Fragment of a Wall Painting from the Front of the Socle of a Sculpture of Buddha Sakyamuni’s Nirvana



9th century (?)


Bezeklik, Turfan


Wall painting


Overall dimensions 45×372 cm


State Hermitage Museum, St. Petersburg, Russia
Inv. TU–577 a,b,c,d

Additional Research Metadata


The cave in which this painting was discovered was first described by Albert Grünwedel (Cave 19 according to his numbering), and his text forms the basis for this description. By the back wall of the cave, on a socle or pedestal 160 cm wide and 90 cm high, was a scene of the parinirvāṇ a (complete nirvana) of Buddha Śākyamuni. The sculpture of the reclining Buddha, severely damaged, was originally very large. Above it in a lunette was a painting showing the mourners required by the iconography, only partially preserved, and recorded by Grünwedel in an outline sketch (Grünwedel 1912, p.211, fig.561). Grünwedel then described the row of figures on the front of the socle: a lion, a goose, a phoenix, a mākara (sea monster), a reclining male figure, then a very large figure of Vajrapāṇi 129 cm wide and 54 cm high, fallen on one knee and brandishing a vajra, then a peacock and a large bird of unidentified species. It is possible that Oldenburg did not remove all parts of the painting. Running through the whole composition is the sorrow felt by Buddha’s pupils and followers of his teachings, who lament his departure. Gathered by the bed of Śākyamuni to join in the common woe and to give praise one last time to the Teacher, they come from many different peoples and include living beasts of all kinds. It is natural to suppose that the painting on the socle was intended to be read in the context of the composition above. Although it differs from all other known decoration on pedestals and sarcophagi, the scene has close analogies in the Buddhist art of Japan, for a gathering of birds and beasts before Buddha features in numerous Japanese images of the 12th to 14th centuries (The Spread of Buddhist Art in Asia 1998, pls113–18), which were based on Chinese iconography, most probably of the Tang Dynasty (618–907). The style of the painting of the socle wall and the way the mourners are depicted recalls Chinese painting and wall paintings from the Mogao Caves near Dunhuang. The extremely expressive figure of Vajrapāṇi was copied either from a painting by the great Wu Daozi himself (8th century) or from works by artists of his circle.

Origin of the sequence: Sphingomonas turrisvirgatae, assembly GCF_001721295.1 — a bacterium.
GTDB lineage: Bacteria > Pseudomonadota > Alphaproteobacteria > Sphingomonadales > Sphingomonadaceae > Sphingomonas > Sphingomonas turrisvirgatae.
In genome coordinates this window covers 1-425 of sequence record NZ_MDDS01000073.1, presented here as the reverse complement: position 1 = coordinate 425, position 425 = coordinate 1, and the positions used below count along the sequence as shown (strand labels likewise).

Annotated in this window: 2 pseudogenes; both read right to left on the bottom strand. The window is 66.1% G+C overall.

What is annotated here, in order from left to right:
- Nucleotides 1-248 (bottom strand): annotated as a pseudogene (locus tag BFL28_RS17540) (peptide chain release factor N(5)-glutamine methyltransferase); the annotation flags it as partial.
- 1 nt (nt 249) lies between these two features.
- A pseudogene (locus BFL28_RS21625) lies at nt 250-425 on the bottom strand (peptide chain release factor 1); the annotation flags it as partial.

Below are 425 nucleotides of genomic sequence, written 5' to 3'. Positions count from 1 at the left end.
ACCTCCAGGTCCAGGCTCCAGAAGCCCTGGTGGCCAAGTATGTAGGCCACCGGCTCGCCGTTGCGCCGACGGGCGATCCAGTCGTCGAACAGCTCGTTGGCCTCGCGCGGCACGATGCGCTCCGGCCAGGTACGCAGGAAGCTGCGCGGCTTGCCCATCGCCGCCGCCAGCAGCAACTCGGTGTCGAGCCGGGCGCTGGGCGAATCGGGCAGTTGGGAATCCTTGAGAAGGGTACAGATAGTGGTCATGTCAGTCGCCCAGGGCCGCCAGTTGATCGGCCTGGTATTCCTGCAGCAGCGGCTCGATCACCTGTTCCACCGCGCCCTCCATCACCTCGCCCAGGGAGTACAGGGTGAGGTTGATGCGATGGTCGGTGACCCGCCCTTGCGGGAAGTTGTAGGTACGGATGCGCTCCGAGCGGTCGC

From the first Russian Turkestan Expedition of Sergey Oldenburg 1909–10


Pchelin, Rudova 2008



“Fragment of a Wall Painting from the Front of the Socle of a Sculpture of Buddha Sakyamuni’s Nirvana,” Telling the Sogdian Story , accessed July 2, 2020,